The roadmap includes separating the warring forces, speeding up the delivery of humanitarian aid and safeguarding civilians, and initiating a political process based on state establishment instead of power-sharing, said Agar.
Noting that "multiple initiatives are harmful to peace efforts and prolong the war," Agar stressed the need to avoid multiplicity of political initiatives to end the ongoing armed conflict in Sudan.
He further underlined the need to rally around the Sudanese army as it’s the national institution since "neutrality will not serve Sudan’s agenda."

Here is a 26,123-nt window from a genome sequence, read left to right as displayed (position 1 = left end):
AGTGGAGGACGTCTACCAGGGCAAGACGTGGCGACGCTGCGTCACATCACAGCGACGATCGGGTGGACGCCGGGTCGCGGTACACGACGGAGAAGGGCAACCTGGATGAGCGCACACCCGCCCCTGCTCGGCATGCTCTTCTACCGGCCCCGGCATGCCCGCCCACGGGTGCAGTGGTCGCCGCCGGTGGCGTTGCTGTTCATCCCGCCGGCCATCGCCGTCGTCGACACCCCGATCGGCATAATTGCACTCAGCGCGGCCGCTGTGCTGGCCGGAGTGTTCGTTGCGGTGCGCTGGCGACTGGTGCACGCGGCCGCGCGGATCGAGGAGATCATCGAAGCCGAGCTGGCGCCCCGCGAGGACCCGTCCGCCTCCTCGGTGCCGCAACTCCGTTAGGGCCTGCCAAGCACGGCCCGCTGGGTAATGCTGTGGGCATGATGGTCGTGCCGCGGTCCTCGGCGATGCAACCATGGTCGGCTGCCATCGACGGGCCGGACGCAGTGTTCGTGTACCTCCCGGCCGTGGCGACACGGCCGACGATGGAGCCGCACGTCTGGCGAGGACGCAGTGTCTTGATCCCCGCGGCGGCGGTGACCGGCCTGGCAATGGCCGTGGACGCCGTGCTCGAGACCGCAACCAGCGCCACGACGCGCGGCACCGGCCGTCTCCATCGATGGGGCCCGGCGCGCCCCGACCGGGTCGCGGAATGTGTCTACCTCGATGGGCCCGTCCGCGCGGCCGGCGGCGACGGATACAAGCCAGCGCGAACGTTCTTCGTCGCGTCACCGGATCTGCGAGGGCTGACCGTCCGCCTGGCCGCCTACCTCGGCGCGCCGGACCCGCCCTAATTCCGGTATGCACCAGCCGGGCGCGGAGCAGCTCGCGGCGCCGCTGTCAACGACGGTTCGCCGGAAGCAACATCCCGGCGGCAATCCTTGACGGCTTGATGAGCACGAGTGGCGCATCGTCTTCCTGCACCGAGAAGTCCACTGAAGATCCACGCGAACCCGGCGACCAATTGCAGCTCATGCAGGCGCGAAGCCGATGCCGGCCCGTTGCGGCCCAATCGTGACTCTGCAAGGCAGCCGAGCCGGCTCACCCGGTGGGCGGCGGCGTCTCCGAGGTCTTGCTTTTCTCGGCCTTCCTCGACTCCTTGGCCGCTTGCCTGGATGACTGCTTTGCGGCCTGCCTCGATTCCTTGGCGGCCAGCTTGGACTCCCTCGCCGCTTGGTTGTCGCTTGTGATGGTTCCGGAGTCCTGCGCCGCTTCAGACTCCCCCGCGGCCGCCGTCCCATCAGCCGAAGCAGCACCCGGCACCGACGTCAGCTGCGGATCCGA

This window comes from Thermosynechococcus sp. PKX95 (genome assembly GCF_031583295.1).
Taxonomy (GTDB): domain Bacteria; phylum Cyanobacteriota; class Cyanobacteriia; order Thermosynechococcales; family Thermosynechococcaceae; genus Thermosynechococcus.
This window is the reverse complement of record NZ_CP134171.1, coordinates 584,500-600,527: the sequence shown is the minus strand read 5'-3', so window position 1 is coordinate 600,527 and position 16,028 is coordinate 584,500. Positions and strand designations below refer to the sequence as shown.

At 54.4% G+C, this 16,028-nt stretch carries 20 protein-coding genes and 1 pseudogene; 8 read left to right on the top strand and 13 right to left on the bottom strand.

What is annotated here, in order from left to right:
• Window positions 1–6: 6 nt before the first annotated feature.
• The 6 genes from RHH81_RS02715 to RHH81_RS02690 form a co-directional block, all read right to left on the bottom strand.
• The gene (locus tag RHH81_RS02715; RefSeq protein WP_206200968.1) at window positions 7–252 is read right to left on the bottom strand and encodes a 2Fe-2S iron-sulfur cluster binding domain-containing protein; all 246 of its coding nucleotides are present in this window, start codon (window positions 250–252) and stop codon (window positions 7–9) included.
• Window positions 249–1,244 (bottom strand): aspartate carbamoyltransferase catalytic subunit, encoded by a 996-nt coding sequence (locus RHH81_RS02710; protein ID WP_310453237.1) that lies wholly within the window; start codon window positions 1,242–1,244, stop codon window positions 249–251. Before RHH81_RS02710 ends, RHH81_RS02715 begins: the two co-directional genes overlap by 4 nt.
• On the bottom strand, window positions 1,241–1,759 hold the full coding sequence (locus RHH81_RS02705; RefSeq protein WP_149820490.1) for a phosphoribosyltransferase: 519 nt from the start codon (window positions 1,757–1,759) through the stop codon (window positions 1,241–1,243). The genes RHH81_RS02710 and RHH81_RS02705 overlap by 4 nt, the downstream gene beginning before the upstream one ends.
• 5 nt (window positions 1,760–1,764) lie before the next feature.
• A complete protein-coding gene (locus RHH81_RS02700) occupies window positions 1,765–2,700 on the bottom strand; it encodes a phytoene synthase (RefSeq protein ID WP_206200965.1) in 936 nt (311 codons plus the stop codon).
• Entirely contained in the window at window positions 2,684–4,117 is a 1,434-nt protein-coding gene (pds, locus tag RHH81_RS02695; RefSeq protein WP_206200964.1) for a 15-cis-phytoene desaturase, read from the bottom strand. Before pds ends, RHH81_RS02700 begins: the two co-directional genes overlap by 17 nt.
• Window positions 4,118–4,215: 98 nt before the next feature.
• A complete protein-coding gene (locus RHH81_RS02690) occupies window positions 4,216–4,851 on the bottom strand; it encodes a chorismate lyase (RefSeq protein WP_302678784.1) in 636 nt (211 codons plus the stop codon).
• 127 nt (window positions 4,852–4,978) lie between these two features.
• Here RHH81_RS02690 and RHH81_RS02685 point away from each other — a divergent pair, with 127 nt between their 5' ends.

Sudan has been witnessing deadly clashes between the Sudanese army and the paramilitary Rapid Support Forces in Khartoum and other areas since April 15, resulting in at least 3,000 deaths and more than 6,000 injuries, according to figures released by the Sudanese Health Ministry.
Since May 6, Saudi Arabia and the United States have been patronizing negotiations between the Sudanese warring parties in the Saudi city of Jeddah. Several truces have been reached and breached since then with the two sides accusing each other of violating them.
More than 3 million people have been forced into displacement, inside and outside the country, since the conflict broke out in Sudan, according to UN estimates.